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Illinois Parks & Recreation
November / December 1995 • Volume 26, Number 6

Our Natural Resources
Our Natural Resources
The Grand Illinois Trail
by George Bellovics

Grand, as defined in The American Heritage Dictionary, Second Edition, means "having higher rank than others of the same category. "The fourth definition tells us that grant denotes "large, impressive in size, scope or intent" Finally, the fifth and seventh definitions inform us that grand can also mean "of a rich and sumptuous nature," "wonderful or terrific."

The Grand Illinois Trail is all of the definitions in one. The trail itself elevates the significance of participating trails, creates a large, impressive trail system in size, scope and intent; has the diversity of experience which are of a rich and sumptuous nature and, of course, is wonderful and terrific!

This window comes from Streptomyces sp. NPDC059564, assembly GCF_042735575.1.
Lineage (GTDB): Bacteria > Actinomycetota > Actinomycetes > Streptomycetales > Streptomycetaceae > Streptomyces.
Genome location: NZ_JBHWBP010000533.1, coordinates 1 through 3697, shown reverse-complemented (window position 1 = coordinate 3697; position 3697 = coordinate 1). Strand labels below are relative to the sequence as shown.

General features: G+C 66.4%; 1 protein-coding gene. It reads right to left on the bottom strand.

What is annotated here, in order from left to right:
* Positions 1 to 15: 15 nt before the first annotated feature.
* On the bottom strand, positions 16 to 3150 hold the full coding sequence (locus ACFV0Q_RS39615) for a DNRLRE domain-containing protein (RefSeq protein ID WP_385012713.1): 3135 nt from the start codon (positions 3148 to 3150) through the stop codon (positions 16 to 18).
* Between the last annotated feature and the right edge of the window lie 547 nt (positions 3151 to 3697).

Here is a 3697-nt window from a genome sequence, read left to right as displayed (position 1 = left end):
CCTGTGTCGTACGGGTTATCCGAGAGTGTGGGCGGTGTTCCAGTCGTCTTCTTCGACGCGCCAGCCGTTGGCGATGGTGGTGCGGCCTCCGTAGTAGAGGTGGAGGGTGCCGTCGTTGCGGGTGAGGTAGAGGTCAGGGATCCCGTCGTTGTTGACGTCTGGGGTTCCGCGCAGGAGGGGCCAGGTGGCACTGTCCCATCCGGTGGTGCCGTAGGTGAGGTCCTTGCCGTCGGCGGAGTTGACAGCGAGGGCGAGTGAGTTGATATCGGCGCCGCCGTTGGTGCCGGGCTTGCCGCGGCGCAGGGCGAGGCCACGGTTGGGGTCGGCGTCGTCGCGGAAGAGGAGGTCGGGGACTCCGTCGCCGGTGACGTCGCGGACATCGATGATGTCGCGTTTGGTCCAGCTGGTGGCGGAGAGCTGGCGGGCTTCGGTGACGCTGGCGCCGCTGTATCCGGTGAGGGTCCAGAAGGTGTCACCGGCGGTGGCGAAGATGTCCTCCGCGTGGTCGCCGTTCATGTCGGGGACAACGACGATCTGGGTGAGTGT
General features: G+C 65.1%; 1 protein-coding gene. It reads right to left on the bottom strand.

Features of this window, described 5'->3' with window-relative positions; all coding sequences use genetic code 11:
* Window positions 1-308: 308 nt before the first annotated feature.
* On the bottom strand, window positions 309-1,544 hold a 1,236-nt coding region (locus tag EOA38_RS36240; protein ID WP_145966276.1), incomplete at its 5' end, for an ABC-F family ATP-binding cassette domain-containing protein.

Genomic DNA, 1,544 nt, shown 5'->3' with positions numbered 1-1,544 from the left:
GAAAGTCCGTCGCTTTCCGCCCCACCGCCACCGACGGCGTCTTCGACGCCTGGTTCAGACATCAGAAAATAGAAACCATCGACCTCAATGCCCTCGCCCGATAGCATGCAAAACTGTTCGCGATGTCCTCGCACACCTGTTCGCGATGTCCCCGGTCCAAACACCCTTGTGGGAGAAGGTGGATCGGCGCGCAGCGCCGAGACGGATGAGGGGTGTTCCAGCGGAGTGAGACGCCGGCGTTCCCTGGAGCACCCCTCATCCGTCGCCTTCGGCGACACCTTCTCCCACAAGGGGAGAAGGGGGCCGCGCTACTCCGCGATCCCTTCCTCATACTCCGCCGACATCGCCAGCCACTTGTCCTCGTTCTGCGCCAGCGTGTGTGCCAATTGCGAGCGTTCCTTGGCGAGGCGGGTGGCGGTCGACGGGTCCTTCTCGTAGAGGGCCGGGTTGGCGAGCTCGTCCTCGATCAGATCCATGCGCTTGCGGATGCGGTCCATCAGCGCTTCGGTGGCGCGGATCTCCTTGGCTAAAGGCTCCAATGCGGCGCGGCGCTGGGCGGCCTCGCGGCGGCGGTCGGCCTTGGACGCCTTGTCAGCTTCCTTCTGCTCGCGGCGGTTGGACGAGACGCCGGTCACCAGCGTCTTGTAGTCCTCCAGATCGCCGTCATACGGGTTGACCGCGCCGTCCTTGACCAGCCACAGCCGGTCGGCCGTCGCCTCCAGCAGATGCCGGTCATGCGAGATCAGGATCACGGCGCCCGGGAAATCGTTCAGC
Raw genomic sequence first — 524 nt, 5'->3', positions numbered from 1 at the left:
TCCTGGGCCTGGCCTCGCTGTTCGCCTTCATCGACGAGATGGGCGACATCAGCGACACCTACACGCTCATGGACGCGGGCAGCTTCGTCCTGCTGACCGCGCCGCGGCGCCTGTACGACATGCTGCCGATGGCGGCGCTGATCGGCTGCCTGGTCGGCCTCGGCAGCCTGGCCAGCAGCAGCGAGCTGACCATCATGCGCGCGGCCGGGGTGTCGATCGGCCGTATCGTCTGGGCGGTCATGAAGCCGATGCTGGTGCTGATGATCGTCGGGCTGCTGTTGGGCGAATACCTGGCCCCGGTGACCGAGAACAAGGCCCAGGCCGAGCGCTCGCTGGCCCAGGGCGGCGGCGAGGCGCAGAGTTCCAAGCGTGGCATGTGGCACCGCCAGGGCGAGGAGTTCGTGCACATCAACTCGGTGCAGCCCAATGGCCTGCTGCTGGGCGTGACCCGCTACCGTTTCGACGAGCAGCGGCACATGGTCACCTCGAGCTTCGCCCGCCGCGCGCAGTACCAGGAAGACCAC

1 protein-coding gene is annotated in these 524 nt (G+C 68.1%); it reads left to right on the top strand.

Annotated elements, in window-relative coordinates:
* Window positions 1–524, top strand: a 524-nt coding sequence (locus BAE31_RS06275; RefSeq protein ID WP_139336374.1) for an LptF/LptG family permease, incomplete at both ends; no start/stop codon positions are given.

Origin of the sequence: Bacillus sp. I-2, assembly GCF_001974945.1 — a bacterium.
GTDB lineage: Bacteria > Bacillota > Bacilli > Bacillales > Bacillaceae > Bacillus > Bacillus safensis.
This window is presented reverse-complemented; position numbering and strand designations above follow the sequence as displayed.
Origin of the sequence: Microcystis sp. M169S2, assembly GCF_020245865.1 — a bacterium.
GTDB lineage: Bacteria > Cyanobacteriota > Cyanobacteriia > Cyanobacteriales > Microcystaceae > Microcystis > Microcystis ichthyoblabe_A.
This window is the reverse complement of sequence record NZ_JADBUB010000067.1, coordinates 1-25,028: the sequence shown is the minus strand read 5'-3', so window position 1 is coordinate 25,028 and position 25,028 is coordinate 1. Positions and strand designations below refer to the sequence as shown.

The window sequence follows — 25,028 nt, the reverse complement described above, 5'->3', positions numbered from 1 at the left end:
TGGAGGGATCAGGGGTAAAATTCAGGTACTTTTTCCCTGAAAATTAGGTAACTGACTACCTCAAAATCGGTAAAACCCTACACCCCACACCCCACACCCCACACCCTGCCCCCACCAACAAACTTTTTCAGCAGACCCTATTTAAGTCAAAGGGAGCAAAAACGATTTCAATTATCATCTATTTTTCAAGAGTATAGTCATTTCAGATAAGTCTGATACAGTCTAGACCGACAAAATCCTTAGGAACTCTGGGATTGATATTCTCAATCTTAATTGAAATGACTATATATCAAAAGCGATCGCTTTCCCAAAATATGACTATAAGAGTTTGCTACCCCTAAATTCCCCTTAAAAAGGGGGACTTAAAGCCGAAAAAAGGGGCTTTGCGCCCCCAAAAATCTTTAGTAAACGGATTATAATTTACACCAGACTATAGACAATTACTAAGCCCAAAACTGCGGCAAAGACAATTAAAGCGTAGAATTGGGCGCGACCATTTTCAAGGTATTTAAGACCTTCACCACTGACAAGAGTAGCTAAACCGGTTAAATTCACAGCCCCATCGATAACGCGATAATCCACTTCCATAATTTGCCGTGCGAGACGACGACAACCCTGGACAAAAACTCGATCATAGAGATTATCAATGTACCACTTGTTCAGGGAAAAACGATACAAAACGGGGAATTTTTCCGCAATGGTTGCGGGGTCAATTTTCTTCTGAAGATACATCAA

Currently there is an unprecedented long-distance trail system evolving in Illinois known as the Grand Illinois Trail. This system of existing and developing trails is being facilitated by a multitude of partnerships between public and private interests in northern Illinois.

The Department of Natural Resources first introduced the Grand Trail as a chapter in the first public draft of the State Trails Plan in the spring of 1994. The plan cites the growing trend in America of long-distance trail and greenway networks providing for multiple recreational opportunities, economic and community revitalization, preservation of community character and an awareness of cultural roots. Response to the plan was considerable and many recommendations were incorporated into the Final Draft State Trail Plan published in the spring of 1995.

Communities across northern Illinois have shared in the experience that trails have to offer and the wonder of inclusion. Trails offer all ages opportunity to recreate. Truly, trails which connect with other trails also unite people to places, neighborhoods to town centers, cities to countrysides to other cities and along the way become a linear community in of itself.